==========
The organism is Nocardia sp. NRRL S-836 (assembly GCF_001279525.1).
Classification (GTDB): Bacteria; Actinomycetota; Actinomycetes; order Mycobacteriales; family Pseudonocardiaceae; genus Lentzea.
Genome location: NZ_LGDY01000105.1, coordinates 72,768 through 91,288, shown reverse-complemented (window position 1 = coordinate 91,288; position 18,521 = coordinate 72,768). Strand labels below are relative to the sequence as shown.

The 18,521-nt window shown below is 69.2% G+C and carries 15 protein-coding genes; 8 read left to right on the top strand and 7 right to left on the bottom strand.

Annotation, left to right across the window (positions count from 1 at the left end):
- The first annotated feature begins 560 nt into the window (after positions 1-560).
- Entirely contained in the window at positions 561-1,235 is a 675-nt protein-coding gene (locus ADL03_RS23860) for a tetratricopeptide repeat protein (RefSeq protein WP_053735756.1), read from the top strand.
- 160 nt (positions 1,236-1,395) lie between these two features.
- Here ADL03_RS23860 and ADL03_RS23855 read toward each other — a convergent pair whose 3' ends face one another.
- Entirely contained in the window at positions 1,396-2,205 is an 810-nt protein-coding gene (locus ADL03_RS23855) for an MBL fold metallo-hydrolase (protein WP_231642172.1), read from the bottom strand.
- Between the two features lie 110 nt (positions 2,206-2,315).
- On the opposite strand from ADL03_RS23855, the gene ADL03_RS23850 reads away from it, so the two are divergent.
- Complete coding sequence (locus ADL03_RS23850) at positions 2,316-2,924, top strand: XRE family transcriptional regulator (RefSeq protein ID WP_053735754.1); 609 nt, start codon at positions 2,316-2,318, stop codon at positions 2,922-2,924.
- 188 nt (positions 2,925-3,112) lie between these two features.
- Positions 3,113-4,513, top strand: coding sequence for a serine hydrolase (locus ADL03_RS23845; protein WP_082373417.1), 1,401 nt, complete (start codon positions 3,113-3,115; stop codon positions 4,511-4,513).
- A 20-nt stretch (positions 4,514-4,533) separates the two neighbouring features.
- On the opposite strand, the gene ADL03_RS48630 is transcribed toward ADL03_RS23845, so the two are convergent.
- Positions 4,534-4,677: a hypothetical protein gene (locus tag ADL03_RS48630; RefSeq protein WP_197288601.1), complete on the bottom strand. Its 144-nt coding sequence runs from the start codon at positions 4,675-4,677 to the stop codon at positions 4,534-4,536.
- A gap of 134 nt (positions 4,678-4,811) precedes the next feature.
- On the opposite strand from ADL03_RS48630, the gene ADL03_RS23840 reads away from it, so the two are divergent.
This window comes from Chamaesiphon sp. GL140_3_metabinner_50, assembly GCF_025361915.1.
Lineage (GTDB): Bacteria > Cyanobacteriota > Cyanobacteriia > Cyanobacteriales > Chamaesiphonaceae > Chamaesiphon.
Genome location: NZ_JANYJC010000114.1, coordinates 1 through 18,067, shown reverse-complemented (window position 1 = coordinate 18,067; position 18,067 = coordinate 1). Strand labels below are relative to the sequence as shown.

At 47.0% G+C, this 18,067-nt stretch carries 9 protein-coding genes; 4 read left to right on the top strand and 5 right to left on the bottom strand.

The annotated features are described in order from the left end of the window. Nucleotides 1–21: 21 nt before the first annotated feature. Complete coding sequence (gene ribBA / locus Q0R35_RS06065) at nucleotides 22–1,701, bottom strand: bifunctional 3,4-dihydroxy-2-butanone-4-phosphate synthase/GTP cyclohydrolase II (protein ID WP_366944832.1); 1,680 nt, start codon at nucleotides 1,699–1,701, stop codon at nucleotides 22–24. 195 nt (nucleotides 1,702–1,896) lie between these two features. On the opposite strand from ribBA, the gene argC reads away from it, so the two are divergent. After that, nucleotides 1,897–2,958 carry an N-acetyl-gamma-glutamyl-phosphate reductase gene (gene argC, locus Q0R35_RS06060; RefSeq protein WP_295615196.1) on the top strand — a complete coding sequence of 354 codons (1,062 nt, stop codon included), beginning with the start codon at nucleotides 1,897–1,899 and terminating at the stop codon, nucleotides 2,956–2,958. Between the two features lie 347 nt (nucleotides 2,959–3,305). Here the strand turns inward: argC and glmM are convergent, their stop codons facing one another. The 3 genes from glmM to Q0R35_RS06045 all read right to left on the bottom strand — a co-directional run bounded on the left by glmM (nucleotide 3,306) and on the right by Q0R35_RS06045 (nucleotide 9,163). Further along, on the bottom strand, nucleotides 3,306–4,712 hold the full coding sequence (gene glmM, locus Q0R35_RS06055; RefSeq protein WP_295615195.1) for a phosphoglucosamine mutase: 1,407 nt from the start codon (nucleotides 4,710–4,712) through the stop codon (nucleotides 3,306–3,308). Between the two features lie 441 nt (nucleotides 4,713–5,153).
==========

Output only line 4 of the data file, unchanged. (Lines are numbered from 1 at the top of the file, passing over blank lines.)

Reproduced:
The 18,521-nt window shown below is 69.2% G+C and carries 15 protein-coding genes; 8 read left to right on the top strand and 7 right to left on the bottom strand.